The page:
Stolen By jinx Jamison and Minx Malone The Madame X School of Sex series of short ebooks are steamy cheap buys.
Is it a jinx, like being put on the cover of Sports Illustrated?
Guess there is a jinx after this team all right, he growled.
That's why you get it cheap—if you'll take it and chase out the jinx that's been wished on me.
None knew that he was ascertaining the health of a player who had almost killed himself while killing a jinx.
He asked me whose it was; and he asked me about you, and, by jinx!
jinx followed him, moving sedately back and forth, now and then glancing up with idolatrous eyes.
"It might be, if there were any such animal as a jinx," laughed Darrin.
The jinx was again monarch of all he surveyed—and Monte-Cristo-like held up four fingers!
Ah kin help yo all ward off evil and jinx; ah kin help yo all git a job; ah kin help yo all ovah come the ruination uv yo home.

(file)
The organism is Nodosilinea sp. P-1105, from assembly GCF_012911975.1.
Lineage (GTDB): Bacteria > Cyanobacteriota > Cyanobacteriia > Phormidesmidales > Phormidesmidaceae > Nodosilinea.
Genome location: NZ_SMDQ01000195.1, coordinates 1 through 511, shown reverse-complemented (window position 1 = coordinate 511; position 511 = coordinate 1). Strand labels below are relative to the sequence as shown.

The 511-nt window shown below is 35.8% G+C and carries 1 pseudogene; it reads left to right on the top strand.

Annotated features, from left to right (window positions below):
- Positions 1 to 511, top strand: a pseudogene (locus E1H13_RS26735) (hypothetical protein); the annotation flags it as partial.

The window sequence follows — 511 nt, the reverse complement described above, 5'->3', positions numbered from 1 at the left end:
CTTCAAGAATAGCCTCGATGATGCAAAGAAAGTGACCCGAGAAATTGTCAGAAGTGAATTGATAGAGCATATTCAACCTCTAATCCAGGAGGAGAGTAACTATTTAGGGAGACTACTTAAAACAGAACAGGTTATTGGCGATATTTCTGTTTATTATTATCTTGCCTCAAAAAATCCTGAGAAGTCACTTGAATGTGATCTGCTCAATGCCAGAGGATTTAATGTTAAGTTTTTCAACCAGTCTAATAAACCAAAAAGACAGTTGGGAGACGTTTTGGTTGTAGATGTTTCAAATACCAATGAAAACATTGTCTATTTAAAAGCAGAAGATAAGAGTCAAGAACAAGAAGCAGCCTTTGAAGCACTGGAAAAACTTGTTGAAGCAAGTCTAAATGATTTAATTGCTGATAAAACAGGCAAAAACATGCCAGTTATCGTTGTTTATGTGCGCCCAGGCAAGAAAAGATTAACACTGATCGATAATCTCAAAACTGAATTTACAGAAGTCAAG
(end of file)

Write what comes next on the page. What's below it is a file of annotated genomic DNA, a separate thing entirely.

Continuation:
1911, American English, originally baseball slang; perhaps ultimately from jyng "a charm, a spell" (17c.), originally "wryneck," a bird used in witchcraft and divination, from Latin iynx "wryneck," from Greek iynx.
Most mysterious of all in the psychics of baseball is the "jinx," that peculiar "hoodoo" which affects, at times, a man, at other times a whole team. Let a man begin to think that there is a "jinx" about, and he is done for for the time being. ["Technical World Magazine," 1911]The verb is 1912 in American English, from the noun. Related: Jinxed; jinxing.
: Somebody jinxed him (1917+)
[apparently fr jynx or iynx, ''wryneck woodpecker,'' fr the use of the bird in divination]